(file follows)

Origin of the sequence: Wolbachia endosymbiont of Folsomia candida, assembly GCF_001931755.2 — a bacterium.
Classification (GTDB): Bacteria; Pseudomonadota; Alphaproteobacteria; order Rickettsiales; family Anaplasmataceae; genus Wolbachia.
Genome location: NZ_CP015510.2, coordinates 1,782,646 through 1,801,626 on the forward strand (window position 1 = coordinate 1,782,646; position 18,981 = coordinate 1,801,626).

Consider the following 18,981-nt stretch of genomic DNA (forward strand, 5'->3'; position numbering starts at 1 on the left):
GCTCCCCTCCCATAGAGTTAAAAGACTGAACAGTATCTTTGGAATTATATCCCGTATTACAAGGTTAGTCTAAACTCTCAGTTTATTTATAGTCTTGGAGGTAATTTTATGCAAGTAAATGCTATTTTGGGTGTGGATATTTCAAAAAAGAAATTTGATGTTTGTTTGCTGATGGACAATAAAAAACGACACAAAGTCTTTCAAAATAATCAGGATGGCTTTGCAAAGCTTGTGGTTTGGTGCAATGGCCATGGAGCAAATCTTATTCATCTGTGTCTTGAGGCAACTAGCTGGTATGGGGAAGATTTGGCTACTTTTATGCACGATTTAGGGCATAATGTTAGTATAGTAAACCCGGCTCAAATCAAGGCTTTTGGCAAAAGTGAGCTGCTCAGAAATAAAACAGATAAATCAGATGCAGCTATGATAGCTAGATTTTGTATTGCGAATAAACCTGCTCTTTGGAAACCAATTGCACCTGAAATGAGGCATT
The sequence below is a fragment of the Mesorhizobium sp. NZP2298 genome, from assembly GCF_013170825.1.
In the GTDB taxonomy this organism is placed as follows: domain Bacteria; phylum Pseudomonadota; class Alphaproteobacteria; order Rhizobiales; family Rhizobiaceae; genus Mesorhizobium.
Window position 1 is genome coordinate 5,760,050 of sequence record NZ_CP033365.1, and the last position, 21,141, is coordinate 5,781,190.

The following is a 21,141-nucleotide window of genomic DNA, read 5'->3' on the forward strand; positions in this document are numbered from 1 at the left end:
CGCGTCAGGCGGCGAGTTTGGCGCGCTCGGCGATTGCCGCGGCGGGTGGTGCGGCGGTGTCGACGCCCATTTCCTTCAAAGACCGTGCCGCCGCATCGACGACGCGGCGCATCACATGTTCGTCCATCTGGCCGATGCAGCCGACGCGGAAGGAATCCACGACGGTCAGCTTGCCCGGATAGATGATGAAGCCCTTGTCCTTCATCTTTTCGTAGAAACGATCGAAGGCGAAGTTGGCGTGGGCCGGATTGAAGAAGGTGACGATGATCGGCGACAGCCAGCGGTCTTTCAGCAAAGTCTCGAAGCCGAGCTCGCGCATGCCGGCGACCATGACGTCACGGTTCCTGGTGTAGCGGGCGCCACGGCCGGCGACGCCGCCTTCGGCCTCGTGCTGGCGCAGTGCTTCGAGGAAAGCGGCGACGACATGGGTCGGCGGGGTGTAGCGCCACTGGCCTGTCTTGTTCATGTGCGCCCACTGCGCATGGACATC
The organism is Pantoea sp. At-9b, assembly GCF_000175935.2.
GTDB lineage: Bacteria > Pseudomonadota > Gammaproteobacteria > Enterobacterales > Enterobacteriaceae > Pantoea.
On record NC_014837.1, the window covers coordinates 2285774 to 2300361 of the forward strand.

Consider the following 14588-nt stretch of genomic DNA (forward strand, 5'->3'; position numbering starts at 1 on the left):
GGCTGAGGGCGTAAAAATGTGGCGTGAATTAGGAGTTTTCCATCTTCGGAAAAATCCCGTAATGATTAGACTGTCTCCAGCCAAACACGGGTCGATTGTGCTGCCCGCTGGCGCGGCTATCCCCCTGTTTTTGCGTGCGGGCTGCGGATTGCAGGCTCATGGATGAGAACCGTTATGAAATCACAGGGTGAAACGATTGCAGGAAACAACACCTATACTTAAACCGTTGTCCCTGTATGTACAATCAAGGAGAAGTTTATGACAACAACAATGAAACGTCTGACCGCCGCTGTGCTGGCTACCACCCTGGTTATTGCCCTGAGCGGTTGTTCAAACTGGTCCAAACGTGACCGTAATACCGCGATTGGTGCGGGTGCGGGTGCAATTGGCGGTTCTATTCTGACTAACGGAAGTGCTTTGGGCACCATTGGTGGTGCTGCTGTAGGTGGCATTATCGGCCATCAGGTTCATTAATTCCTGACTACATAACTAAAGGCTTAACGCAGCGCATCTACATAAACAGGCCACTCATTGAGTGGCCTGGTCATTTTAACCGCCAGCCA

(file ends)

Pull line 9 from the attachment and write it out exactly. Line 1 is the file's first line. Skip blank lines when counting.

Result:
The following is a 21,141-nucleotide window of genomic DNA, read 5'->3' on the forward strand; positions in this document are numbered from 1 at the left end: